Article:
One of the major social changes of recent decades has been the emergence of feminism. Feminism can be defined as a social movement and an ideology in support of the idea that a larger share of scarce resources (wealth, income, power, status) should go to women. Essentially, the governing principles of feminism are that women should enjoy the same rights in society as men and that they should share equally in society’s opportunities and in its scarce resources.
Although feminism as an issue faded for a time, it resurfaces in the 1960s and 1970s in a form that amounted to a much wider and more fundamental challenge to traditional sex roles. The vital mainsprings of the `rebirth of feminism` William H. Chafe has evidenced the vital mainsprings of the ‘rebirth of feminism’. According to Chafe, it all started with a curious phenomenon in 1962 when women activists started to challenge the housewife role in a way the earlier movement never did, and they had some real successes.
For example, women have moved out of the home and into the paid labor force in unprecedented numbers over the past decades. The notion that woman’s place is in the home, once taken for granted, is now rejected by most Americans – overwhelmingly so among younger and more educated Americans. During this time, majority of married women are in the paid labor force. Even among women with young children, more than half work outside the home for pay.
With less success, feminists also have united around the notion of equal pay for equal (or comparable) work A number of feminist writers of sex inequality such as Betty Friedan, Ellen and Kenneth Keniston, and Alice Rossi, have made feminism a popular topic once again through their pens and thus captured the attention of many other women activists around the world. Moreover, the civil-rights movements have also grown such as the Southern activists who took part in the direct-action civil-rights struggle of the Student Non Violent Coordinating Committee (SNCC); the League of Women Voters, the American Association of University Women, or Business and Professional Women’s Clubs, National Organization for Women (NOW), and the Women’s Equity Action League (WEAL).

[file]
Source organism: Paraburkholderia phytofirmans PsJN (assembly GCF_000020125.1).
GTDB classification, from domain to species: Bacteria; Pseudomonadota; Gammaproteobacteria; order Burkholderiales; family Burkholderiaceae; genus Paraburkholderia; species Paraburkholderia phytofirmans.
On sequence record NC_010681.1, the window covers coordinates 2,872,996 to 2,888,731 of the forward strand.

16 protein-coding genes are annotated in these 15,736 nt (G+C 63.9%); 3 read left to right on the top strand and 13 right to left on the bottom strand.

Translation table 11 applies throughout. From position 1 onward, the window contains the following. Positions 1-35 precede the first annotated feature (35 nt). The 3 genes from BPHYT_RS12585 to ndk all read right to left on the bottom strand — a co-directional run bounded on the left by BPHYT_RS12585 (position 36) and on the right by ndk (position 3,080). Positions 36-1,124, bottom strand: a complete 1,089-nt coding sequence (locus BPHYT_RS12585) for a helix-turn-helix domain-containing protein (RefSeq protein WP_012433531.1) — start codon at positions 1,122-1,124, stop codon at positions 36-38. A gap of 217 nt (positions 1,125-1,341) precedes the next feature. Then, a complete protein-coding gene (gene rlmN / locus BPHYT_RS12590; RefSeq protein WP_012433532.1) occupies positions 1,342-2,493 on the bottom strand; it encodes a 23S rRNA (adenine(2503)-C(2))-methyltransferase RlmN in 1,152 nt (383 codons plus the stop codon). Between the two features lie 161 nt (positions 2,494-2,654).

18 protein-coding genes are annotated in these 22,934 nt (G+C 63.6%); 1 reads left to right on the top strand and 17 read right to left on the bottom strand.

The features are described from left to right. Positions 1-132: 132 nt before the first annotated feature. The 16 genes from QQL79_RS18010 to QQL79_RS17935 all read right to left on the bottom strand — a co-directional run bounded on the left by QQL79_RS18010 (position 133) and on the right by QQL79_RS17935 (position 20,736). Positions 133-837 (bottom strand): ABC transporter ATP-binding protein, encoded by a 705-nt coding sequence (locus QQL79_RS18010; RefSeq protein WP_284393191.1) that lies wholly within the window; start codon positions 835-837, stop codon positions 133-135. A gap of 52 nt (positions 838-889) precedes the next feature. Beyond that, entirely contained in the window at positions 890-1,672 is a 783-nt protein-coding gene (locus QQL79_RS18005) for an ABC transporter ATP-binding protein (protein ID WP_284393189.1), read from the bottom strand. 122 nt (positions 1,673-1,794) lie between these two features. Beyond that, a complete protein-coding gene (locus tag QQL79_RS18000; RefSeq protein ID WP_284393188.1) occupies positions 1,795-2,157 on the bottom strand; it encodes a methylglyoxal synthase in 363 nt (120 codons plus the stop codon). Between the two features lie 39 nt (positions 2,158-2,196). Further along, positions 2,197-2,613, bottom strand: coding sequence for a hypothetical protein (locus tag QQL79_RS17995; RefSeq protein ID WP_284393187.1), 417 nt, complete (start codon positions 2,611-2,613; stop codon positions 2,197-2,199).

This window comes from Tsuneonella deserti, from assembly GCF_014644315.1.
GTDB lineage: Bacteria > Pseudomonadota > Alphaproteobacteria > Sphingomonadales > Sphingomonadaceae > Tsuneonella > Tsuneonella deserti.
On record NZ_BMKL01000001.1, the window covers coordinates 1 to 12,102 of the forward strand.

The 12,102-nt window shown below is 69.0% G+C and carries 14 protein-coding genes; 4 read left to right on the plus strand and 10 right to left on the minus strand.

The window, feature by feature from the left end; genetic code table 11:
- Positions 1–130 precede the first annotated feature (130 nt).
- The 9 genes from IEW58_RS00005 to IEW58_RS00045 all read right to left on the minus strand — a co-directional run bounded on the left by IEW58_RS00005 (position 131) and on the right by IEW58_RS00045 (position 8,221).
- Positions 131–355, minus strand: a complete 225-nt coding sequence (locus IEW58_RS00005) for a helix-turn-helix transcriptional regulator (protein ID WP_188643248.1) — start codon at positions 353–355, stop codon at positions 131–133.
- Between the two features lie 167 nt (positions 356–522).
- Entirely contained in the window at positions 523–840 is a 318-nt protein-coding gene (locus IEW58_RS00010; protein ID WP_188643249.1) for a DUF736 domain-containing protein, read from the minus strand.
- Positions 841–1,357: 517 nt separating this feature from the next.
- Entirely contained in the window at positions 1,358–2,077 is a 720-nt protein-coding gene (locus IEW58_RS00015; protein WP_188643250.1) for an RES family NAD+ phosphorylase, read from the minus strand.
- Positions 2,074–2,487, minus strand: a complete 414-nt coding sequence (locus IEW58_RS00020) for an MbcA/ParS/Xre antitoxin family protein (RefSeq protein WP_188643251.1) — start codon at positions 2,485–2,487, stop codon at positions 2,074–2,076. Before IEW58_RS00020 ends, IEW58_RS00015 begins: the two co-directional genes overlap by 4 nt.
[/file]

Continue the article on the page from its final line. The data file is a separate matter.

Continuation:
Even though these movements did not cause the revival of feminism, but it did help to create a set of favorable circumstances. Another evidence suggested that many working mothers already provided a positive model for their children. The repeated surveys of elementary and high-school students have shown that children of mothers who held jobs approved of maternal employment and that the daughters intended to work after they married and had children as well.
But Chafe concluded that “although the shifts in women’s economic roles in no way caused the revival of feminism, they did help to create the foundation for that revival”. The evidence further suggested that in the home, husbands have been challenged to take on a bigger share of household work as wives have moved into the labor force. In short, women in the past decades have challenged sexism in more dramatic ways than at any previous time in our history. Similar changes have occurred in many other countries, including virtually all of Europe and, in a somewhat different form, in China and the Soviet Union.